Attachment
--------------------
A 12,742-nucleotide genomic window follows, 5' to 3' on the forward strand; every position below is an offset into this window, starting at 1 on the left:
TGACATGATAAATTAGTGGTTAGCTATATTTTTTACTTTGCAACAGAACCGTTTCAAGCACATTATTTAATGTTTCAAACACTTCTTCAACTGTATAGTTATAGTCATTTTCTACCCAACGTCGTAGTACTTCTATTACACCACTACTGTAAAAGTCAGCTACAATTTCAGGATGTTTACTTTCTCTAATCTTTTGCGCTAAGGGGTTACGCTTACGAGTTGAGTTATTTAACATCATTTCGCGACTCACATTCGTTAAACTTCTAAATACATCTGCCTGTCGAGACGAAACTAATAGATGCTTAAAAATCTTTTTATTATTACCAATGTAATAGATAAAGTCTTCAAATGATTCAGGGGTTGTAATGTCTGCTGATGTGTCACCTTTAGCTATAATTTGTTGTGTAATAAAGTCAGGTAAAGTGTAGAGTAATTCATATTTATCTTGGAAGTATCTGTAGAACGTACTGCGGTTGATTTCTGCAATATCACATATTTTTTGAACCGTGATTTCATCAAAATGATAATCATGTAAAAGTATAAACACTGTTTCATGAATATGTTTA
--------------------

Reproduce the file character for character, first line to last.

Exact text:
A 12,742-nucleotide genomic window follows, 5' to 3' on the forward strand; every position below is an offset into this window, starting at 1 on the left:
TGACATGATAAATTAGTGGTTAGCTATATTTTTTACTTTGCAACAGAACCGTTTCAAGCACATTATTTAATGTTTCAAACACTTCTTCAACTGTATAGTTATAGTCATTTTCTACCCAACGTCGTAGTACTTCTATTACACCACTACTGTAAAAGTCAGCTACAATTTCAGGATGTTTACTTTCTCTAATCTTTTGCGCTAAGGGGTTACGCTTACGAGTTGAGTTATTTAACATCATTTCGCGACTCACATTCGTTAAACTTCTAAATACATCTGCCTGTCGAGACGAAACTAATAGATGCTTAAAAATCTTTTTATTATTACCAATGTAATAGATAAAGTCTTCAAATGATTCAGGGGTTGTAATGTCTGCTGATGTGTCACCTTTAGCTATAATTTGTTGTGTAATAAAGTCAGGTAAAGTGTAGAGTAATTCATATTTATCTTGGAAGTATCTGTAGAACGTACTGCGGTTGATTTCTGCAATATCACATATTTTTTGAACCGTGATTTCATCAAAATGATAATCATGTAAAAGTATAAACACTGTTTCATGAATATGTTTA